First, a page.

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Question Number: 25249

Law 6 - Assistant Referee 7/23/2011

RE: Adult

Dimitris Spanos of Karpathos , Dodecanesse Greece asks...

What if the goalkeeper while blocking the ball slides over the lines , the linesman holds up his flag but is not being noticed by the ref. The play continues in the over side of the field , the ball goes out over rge line the game restarts but the linesman has his flag still high . Almost 2 minutes later and with the ball going in and out off the field the ref sees the linesman and decides to bring the ball for the foul that the keeper did couple of minutes ago .can this be done ? Thank you so much for youre answer

Answer provided by Referee Joe McHugh

Hi Dimitris
When the ball goes over the goal line or touch line that is a matter of fact and advantage cannot be played. The instruction to assistant referees is to keep the flag raised until it is dealt with by the referee with either a throw in, goal kick or corner kick. It is unlike an offside or a foul where advantage can be played.
Now common sense has to also enter the equation along with advice to assistant referees. If play has continued for a lengthy period with different restarts then the AR should drop the flag and allow the play to continue. However if he persists to hold the flag up the referee has to deal with it and the only legal start is the original reason the ball was out of play.

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Answer provided by Referee Gary Voshol

I assume that because you refer to a foul, you are talking about the goalkeeper sliding outside the penalty area, but on the field, as opposed to sliding over the goal line. It doesn't matter if the keeper is outside the area, only the ball matters. You haven't said if the ball was completely outside the penalty area or not.

That said, once the referee allows a restart (in this case the throw-in) to take place, there is no going back. The referee only has until the next restart to change his mind, upon reflection or new information supplied by an assistant referee.

So I have to ask, was the referee deaf or the AR mute? An important decision like a free kick just outside the penalty area, the AR should be shouting to get the referee's attention. And perhaps the ref was blind as well, since he missed seeing the flag up for such a long time. Poor mechanics on the part of the crew apparently led to a poor decision. It was compounded by an illegal remedy to the decision - to give the free kick too late.

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Answer provided by Referee Keith Contarino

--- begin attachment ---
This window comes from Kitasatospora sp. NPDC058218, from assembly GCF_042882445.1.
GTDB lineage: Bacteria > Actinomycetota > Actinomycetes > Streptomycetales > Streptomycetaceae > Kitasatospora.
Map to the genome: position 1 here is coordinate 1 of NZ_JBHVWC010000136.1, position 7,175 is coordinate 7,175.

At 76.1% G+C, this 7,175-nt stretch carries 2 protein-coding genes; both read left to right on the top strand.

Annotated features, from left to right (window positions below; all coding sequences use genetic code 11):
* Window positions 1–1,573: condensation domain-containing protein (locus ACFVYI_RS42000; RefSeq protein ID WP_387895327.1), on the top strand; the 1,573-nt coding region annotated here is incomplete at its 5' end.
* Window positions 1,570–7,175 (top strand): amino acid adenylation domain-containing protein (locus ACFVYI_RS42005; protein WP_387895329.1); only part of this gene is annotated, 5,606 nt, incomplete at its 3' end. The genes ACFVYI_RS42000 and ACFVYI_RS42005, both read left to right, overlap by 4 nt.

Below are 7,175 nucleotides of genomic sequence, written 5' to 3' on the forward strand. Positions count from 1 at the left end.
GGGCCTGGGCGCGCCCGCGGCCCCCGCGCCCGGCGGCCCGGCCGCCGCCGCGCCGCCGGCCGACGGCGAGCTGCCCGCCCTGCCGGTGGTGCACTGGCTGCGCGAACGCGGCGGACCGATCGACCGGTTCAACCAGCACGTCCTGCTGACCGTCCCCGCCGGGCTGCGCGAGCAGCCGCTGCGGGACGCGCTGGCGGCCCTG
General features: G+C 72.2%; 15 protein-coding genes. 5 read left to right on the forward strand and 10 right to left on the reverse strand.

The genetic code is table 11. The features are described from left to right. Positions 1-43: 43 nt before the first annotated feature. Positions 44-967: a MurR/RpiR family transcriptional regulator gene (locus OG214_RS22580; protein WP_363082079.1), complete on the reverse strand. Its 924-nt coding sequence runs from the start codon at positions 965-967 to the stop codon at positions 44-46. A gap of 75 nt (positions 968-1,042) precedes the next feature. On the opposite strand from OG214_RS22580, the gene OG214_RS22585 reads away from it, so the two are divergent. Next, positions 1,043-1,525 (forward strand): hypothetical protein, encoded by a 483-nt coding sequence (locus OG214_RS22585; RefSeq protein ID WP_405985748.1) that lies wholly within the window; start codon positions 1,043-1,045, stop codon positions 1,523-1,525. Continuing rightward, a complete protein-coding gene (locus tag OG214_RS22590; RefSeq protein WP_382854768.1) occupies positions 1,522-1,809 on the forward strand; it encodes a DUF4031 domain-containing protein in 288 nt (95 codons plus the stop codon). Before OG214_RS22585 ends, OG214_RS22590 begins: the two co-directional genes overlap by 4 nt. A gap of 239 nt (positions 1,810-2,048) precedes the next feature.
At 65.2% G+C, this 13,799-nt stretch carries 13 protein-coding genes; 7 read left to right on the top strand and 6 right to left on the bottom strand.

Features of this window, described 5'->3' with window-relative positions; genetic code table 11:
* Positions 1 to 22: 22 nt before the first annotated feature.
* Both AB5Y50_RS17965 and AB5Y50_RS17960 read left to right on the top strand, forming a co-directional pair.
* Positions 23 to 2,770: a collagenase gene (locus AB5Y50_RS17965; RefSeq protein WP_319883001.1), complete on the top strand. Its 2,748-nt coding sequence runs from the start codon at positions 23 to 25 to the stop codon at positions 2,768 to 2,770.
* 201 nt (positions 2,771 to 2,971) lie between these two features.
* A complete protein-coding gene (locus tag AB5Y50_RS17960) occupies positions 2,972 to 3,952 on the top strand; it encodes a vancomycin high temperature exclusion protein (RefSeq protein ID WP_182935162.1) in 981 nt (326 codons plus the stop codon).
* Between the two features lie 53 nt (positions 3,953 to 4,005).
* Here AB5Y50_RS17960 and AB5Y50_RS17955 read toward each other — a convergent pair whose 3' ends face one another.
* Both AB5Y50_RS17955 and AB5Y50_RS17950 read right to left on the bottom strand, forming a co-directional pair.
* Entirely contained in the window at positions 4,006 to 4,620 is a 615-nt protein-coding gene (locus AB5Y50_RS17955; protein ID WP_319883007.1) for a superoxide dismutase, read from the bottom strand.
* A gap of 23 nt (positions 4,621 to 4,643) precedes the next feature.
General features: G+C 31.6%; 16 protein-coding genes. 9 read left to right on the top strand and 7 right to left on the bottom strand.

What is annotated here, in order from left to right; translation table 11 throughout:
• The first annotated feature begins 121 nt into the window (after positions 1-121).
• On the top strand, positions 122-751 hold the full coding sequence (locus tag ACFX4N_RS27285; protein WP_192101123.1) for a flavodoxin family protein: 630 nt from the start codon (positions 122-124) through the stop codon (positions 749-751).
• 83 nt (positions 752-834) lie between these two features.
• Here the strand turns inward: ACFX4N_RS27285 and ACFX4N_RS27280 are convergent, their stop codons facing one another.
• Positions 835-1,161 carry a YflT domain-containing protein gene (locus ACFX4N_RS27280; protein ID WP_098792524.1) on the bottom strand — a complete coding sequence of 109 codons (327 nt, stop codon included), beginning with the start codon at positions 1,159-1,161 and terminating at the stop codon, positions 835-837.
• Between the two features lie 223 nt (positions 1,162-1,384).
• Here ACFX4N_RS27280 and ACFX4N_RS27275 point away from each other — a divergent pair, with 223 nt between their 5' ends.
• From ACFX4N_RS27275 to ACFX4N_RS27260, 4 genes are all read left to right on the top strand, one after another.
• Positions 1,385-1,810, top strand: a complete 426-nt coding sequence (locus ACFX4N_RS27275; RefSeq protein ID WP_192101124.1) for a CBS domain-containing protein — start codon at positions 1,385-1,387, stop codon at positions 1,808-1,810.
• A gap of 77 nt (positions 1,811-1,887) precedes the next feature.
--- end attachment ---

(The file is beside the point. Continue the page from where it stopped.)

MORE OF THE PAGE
Poor mechanics for sure. Not sure what you mean by the keeper sliding over the lines. Unless he carried the ball over the goal line and a goal was legally scored, the AR should have simply put his flag down when it became apparent the referee was ignoring him and you state the ball had gone out of play more than once.

If a goal had been scored the AR should have done whatever needed to get the referee's attention including but not limited to running onto the field and grabbing him.

On the other hand, if a goal had been scored at the other end of the field and play had not restarted the AR should get the referee's attention and at least discuss the possibility of a handling violation just outside the penalty area, which is what I think you are describing. Most referees consider the keeper carrying the ball a slight distance over the 18 yard line a trifling offense, which I also think is what you are describing.

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Answer provided by Referee Jason Wright

Whether we're talking about the keeper sliding out of the penalty area onto the field, or the keeper sliding out of the penalty area and over the goal line (or even into the goal mouth), a few things remain constant.

First, the position of the keeper himself is irrelevant; it's where the ball is. If any part of the ball is on or above any of the lines bordering the penalty area, then the ball is still in the penalty area - even if the keeper himself is mostly outside.

Second, once the referee has allowed another restart to take place, there's nothing more that can be done. A referee cannot change his decision after the restart of play - therefore, once the restart has occurred, he has locked in his decision that the foul didn't occur (or that the goal wasn't scored). While referees are permitted to later act on new information presented by their assistants or 4th official, this only pertains to various forms of misconduct and not free kicks or ball in/out of play decisions.

This means that once the ball is put back into play, drop your flag and forget the whole thing ever happened. Unfortunately, this means that the referee's decision to go to the foul after restarting play was incorrect in law. Any time until that point - even if it's 5 minutes later, but the ball hasn't gone out of play - and the referee is technically permitted to go back to the foul.

In these scenarios, the players and spectators are usually wonderfully helpful in reminding the referee to check with the assistant who is standing there with a raised flag and a hopeful, yet frustrated - and slightly concerned - look on his face.

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